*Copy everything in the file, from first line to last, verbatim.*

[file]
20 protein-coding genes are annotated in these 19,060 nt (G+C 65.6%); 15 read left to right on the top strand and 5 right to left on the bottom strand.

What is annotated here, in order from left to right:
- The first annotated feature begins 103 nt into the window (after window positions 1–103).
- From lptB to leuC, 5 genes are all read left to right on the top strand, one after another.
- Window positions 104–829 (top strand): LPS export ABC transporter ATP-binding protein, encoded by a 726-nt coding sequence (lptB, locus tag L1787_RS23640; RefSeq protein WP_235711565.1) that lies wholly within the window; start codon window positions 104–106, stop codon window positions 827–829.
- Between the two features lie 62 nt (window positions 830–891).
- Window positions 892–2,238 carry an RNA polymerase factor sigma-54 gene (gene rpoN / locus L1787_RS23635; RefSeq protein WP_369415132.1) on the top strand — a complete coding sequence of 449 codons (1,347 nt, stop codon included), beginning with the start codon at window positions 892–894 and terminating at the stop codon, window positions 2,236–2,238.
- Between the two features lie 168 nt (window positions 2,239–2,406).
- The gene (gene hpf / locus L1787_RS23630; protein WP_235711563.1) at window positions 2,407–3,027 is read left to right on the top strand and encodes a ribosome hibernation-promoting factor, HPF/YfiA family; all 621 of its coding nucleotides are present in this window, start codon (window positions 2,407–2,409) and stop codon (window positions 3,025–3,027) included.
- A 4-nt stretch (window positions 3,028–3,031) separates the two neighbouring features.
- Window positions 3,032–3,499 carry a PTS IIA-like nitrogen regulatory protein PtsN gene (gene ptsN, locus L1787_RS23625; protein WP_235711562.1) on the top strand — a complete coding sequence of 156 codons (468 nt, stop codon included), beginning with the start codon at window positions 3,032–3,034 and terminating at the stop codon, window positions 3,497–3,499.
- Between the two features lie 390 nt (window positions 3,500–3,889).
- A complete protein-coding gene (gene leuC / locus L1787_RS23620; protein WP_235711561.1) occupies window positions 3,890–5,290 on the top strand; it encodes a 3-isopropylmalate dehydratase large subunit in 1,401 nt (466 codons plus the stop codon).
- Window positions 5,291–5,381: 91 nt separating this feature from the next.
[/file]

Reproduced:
20 protein-coding genes are annotated in these 19,060 nt (G+C 65.6%); 15 read left to right on the top strand and 5 right to left on the bottom strand.

What is annotated here, in order from left to right:
- The first annotated feature begins 103 nt into the window (after window positions 1–103).
- From lptB to leuC, 5 genes are all read left to right on the top strand, one after another.
- Window positions 104–829 (top strand): LPS export ABC transporter ATP-binding protein, encoded by a 726-nt coding sequence (lptB, locus tag L1787_RS23640; RefSeq protein WP_235711565.1) that lies wholly within the window; start codon window positions 104–106, stop codon window positions 827–829.
- Between the two features lie 62 nt (window positions 830–891).
- Window positions 892–2,238 carry an RNA polymerase factor sigma-54 gene (gene rpoN / locus L1787_RS23635; RefSeq protein WP_369415132.1) on the top strand — a complete coding sequence of 449 codons (1,347 nt, stop codon included), beginning with the start codon at window positions 892–894 and terminating at the stop codon, window positions 2,236–2,238.
- Between the two features lie 168 nt (window positions 2,239–2,406).
- The gene (gene hpf / locus L1787_RS23630; protein WP_235711563.1) at window positions 2,407–3,027 is read left to right on the top strand and encodes a ribosome hibernation-promoting factor, HPF/YfiA family; all 621 of its coding nucleotides are present in this window, start codon (window positions 2,407–2,409) and stop codon (window positions 3,025–3,027) included.
- A 4-nt stretch (window positions 3,028–3,031) separates the two neighbouring features.
- Window positions 3,032–3,499 carry a PTS IIA-like nitrogen regulatory protein PtsN gene (gene ptsN, locus L1787_RS23625; protein WP_235711562.1) on the top strand — a complete coding sequence of 156 codons (468 nt, stop codon included), beginning with the start codon at window positions 3,032–3,034 and terminating at the stop codon, window positions 3,497–3,499.
- Between the two features lie 390 nt (window positions 3,500–3,889).
- A complete protein-coding gene (gene leuC / locus L1787_RS23620; protein WP_235711561.1) occupies window positions 3,890–5,290 on the top strand; it encodes a 3-isopropylmalate dehydratase large subunit in 1,401 nt (466 codons plus the stop codon).
- Window positions 5,291–5,381: 91 nt separating this feature from the next.